Tea and Toast With Bloodaxe Poet Esther Morgan
Esther Morgan has been one of my favourite go to poets for a few years now. I love her books, which are always full of amazing poetry. Esther Morgan is a rarity in the poetry world, she does not do filler poems in her books. Every poem has earned a place in her collection for the best of reasons. Her latest book ‘The Wound Register’(Bloodaxe Books, 2018) looks at war, being a mother and childhood and I can not put it down as I want to read it again and again. She has the ability to fasten the reader to their seats and never stops surprising me. If you only read one new poet this year please read her.
4th August 2014
One hundred years to the day since it started
and I’m sat in the heavy air of the garden
as the monitor ﬂares green with your laboured breathing
wondering where it’s all going to end –
*Taken from ‘The Wound Register’(Bloodaxe Books, 2018)
Q1- Why do you keep writing? What is it about poetry that keeps you writing it?
There are so many different answers to that question. But I go back to a metaphor I’ve used when trying to explain to school groups what it’s like for me writing a poem – and I ask them if they’ve all had the experience of building a den and what that feels like. And they talk about privacy and making something that’s your space, and having a place to go to when you want to be alone and I say, well that’s what it feels like when I write a poem. Like making a den out of words. And that still feels a very true analogy – that sense of wanting to create a space, a territory which is my own. And sometimes the den is a bit shoddy and won’t last the night and sometimes it’s a good one and I can get right inside where its dry and listen to the rain pattering on the fern roof and know that for a while no one is going to call me in to finish my jobs.
Q2- It has been 7 years since your last collection, in that time you have become a mother, were you ever tempted to put your pen down?
In the first year after my daughter’s birth it was difficult to maintain a sense of myself as a writer. I’ve never been a person with huge reserves of energy, so the sheer exhaustion in the early months was enough to put a halt to writing. But I was always determined not to let it disappear entirely. A lot of people say becoming a parent changes you completely and while it’s true that it does bring about a huge transformation in the way you live your life and your emotional responses to it, I always felt I was still me and that trying to write poems was a vital part of that identity which I wanted to protect. As the mother of a daughter I am also very conscious of wanting to provide an example of a woman who has a creative life as well as her role as a wife and mother. There’s a wonderful Tess Gallagher poem called ‘I Stop Writing the Poem’ about a woman interrupting her imaginative work to get the washing in and folded while a daughter looks on ‘to see how it’s done’ – it’s a useful warning. A friend once said to me that the thing about being a mother is that we are ‘endlessly interruptible’ and it’s true. There’s a constant balancing act of being available enough for your child and protecting your creative time.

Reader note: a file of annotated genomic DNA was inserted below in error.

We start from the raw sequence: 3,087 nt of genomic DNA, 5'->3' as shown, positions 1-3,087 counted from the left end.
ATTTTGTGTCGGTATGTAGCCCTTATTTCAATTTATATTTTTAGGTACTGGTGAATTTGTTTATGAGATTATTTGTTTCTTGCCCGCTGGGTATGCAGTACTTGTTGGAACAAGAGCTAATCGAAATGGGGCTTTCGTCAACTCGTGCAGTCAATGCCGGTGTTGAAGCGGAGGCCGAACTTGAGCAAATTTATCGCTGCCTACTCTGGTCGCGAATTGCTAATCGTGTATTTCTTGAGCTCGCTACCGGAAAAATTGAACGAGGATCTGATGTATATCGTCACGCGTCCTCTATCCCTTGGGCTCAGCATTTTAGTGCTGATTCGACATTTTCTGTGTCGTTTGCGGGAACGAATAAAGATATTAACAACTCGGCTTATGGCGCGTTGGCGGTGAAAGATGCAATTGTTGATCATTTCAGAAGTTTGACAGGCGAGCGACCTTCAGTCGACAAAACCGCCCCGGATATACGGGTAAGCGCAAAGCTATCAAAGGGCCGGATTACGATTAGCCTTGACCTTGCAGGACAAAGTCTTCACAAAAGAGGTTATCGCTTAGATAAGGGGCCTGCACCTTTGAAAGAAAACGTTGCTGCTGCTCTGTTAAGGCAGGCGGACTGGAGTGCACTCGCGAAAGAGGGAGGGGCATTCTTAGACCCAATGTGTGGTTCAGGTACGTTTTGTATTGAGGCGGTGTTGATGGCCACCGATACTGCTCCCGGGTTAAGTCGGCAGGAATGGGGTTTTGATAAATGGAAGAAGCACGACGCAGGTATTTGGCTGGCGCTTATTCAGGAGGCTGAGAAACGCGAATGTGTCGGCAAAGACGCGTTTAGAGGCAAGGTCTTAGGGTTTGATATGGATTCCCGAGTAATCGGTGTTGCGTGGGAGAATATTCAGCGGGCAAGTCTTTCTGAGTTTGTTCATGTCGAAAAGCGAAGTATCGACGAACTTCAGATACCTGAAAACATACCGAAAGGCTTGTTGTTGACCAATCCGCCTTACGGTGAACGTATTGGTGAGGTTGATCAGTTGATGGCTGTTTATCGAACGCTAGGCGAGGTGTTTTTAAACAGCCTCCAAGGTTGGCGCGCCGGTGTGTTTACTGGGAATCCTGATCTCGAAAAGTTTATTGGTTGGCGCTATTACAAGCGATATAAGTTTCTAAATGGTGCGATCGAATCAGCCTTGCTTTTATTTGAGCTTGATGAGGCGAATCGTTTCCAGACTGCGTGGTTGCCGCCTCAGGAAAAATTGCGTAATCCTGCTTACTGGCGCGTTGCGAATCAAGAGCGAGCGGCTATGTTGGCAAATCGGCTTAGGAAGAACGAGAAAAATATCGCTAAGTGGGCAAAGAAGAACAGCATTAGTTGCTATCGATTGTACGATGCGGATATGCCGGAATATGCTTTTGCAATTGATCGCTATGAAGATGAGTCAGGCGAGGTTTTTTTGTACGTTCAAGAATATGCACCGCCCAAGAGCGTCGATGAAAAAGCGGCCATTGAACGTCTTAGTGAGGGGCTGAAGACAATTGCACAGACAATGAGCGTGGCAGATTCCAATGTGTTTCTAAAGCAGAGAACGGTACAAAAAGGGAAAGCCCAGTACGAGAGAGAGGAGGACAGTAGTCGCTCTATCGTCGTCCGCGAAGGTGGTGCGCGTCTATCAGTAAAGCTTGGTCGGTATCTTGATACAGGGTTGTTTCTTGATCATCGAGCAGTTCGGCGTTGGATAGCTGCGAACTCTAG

Q3- Your latest collection ‘The Wound Register’ looks at motherhood, war and childhood, what attracted you to write about them? Do you see them as being connected?